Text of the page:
Today we’d like to introduce you to Dillon Hearns.
Dillon, please kick things off for us by telling us about yourself and your journey so far.
My roots come from BMX. I started a small brand when I was in middle school named, Atmosphere Bikes. It was born out of the need for Miami BMX kids to have a hub, a place to meet others like them. What started as a MySpace page soon grew to a website, then to a small business. I wanted to show the country that Miami had a BMX scene, that it had talent. Part of showcasing that talent is having a videographer in the crew to document the BMX tricks performed around the city. Thus, I assumed the role of filmer when we’d embark into downtown Miami. Armed with a mini-DV camcorder and a crude digital camera, I quickly learned how to shoot and edit. It was during this trial and error period that I discovered a passion for documenting Miami. The story was more than BMX; it was about the neighborhood; the architecture centered around BMX riding. Those early years pedaling through the city left a lasting desire to visually capture Miami. I think that influence is partially due to when I was first introduced to the city. It was around 2007; I remember finding an older Miami ‘s visual identity being challenged by construction cranes and a wave of impending change. I find that to be the same case today. But I want to remember. I want people to remember the buildings that once stood and the moments that time has passed. I find joy in hopping on my Bmx bike and letting the city come to me.
Can you give our readers some background on your art?
My main passion is documenting the moments that I’m fortunate enough to be a part of. My photographic process is ever-changing, but the most successful facilitator for my work is my BMX bike. I find an unwavering freedom to it. Life is so structured. Cars have their framework stamped onto the ground, pedestrians have their directional signals at every turn, but with a BMX bike, you can pass seamlessly through the convoluted streets. It’s with this freedom that I’m able to explore and see things that are so abnormal to the average person. I’ll start my journey in Brickell, and wherever that ride takes me, I’m sure to witness something stimulating. There’s a comical contrast I find often in this city. A contrast between what is perfectly acceptable and normal to someone else which is absolutely absurd to me. There’s something so refreshing about chasing a moment to capture. I sort of see myself more as a historian than a photographer. Every photo is a piece of time captured; it’s always history. My fascination with Miami’s past drives me to capture the present knowing it too will be a memory one day. I want to remember what these days felt like and the people in them.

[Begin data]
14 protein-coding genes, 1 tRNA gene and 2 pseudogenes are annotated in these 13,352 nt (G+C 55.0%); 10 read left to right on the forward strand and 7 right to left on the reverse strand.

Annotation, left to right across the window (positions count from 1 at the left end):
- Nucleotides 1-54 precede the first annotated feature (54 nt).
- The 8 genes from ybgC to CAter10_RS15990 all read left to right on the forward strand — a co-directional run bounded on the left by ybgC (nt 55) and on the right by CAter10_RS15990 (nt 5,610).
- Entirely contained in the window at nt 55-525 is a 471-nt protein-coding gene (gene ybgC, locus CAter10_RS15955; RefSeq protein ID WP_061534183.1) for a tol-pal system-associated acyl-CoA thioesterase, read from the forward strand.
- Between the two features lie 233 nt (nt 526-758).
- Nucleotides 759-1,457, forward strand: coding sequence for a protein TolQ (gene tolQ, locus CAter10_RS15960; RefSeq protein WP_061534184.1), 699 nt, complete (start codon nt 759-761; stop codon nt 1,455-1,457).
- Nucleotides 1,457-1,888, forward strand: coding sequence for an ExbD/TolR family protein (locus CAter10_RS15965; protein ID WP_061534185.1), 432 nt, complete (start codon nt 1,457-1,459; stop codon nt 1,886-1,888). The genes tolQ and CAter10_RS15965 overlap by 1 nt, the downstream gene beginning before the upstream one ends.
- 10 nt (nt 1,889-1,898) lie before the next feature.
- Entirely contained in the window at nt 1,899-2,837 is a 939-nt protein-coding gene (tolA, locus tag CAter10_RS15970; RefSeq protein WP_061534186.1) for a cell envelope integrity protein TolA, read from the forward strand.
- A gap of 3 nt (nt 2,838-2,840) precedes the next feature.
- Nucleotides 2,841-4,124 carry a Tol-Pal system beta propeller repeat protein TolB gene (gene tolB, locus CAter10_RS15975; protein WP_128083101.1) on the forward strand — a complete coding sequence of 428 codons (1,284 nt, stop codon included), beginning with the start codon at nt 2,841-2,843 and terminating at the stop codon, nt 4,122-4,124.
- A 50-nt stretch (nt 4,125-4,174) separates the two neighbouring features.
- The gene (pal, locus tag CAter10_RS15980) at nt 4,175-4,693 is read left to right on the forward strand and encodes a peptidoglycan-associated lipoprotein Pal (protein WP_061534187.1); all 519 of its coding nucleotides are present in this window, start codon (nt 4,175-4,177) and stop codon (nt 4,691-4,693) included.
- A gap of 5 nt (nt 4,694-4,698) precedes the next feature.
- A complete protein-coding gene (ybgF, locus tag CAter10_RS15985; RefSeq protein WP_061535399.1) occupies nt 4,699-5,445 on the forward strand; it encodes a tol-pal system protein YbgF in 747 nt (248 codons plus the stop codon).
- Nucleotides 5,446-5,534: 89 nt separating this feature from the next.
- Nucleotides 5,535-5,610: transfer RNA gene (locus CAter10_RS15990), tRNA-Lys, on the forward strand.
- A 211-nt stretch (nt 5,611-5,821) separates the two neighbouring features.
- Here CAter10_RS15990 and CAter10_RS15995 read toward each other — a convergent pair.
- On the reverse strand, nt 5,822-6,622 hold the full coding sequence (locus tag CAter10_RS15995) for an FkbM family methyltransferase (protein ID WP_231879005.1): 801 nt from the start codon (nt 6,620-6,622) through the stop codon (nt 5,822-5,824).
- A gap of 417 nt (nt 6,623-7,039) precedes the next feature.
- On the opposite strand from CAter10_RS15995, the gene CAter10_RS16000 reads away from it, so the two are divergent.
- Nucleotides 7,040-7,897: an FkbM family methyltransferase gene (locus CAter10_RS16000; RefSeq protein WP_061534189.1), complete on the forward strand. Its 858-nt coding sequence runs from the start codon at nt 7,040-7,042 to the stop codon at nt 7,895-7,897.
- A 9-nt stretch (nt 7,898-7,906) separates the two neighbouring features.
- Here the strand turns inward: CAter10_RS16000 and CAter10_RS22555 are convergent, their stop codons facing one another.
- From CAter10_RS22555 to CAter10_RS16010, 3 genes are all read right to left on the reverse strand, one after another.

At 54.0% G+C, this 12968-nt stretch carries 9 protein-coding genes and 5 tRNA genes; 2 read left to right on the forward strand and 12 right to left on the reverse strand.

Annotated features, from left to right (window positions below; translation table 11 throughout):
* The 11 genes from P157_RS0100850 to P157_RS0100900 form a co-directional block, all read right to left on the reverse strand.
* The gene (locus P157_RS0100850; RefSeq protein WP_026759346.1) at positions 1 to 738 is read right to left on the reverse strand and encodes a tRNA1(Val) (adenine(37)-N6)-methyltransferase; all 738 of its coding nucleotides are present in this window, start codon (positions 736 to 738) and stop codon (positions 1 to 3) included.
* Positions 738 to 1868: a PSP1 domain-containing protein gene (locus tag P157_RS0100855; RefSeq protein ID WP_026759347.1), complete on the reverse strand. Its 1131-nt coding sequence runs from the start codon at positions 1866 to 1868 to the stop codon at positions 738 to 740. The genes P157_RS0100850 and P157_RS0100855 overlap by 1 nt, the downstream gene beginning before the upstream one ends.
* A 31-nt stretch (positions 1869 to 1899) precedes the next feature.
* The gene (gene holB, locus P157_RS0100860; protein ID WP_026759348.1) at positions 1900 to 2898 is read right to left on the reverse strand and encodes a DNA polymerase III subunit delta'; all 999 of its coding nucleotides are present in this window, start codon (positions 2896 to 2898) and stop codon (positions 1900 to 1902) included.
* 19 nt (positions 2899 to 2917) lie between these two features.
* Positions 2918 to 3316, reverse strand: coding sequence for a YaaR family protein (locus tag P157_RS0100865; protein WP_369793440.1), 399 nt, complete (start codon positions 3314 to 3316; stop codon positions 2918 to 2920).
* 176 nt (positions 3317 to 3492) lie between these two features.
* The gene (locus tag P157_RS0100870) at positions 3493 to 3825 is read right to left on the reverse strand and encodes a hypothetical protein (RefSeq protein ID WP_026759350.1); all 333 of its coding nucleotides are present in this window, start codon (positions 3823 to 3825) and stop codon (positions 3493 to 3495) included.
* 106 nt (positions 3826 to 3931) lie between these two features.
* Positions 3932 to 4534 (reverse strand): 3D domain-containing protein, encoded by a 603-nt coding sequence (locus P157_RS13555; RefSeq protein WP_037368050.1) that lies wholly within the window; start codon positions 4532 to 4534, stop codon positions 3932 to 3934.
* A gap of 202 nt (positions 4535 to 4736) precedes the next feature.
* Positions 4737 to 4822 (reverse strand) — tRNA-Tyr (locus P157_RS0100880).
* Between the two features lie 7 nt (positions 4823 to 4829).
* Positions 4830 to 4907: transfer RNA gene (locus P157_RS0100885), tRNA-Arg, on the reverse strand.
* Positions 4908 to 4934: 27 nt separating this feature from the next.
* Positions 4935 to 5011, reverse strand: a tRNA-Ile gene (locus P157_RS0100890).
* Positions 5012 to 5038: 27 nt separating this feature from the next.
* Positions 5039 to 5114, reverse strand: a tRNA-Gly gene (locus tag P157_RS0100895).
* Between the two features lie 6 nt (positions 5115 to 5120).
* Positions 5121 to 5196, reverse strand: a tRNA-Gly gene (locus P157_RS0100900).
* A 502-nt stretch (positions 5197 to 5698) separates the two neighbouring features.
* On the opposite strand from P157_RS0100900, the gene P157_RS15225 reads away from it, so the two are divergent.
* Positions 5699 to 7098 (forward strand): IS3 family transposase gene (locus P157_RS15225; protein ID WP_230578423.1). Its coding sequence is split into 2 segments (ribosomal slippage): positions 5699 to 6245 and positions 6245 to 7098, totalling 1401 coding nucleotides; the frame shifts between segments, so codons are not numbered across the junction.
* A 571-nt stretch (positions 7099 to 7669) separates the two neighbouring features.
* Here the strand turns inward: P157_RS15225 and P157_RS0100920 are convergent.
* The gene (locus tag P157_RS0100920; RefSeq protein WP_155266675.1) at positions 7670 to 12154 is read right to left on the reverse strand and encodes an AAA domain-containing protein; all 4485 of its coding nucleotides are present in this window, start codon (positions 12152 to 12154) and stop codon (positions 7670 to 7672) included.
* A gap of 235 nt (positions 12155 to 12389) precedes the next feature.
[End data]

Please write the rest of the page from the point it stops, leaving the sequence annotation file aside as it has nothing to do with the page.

In your view, what is the biggest issue artists have to deal with?
It’s never been easier to be seen and harder to be remembered. I cannot sum up today’s digital landscape any better than that. We’re bombarded with images and truly fantastic work if you’re looking in the right places, but it’s sort of a recipe for likes, comments and subscriptions it seems. I guess the challenge for artists today is remaining true to your craft while trying to position your work in a way that never undermines your authenticity. Anyone can give you a like, but how many can reference your work? Strive for that. Strive for remembrance.
What’s the best way for someone to check out your work and provide support?
While I do have an Instagram and a website, I think people can support my work by finding the same fascination with Miami as I do. There’s nothing stopping anyone from getting out there and hunting down the same moments I chase. Watch an old Miami Vice episode and see what the streets on that show look like today. Chances are they’re completely gone or vastly different. The streets today will change too. Go make history and document them.
- Website: DillonHearns.com
- Email: firstname.lastname@example.org
- Instagram: @Dillon.Hearns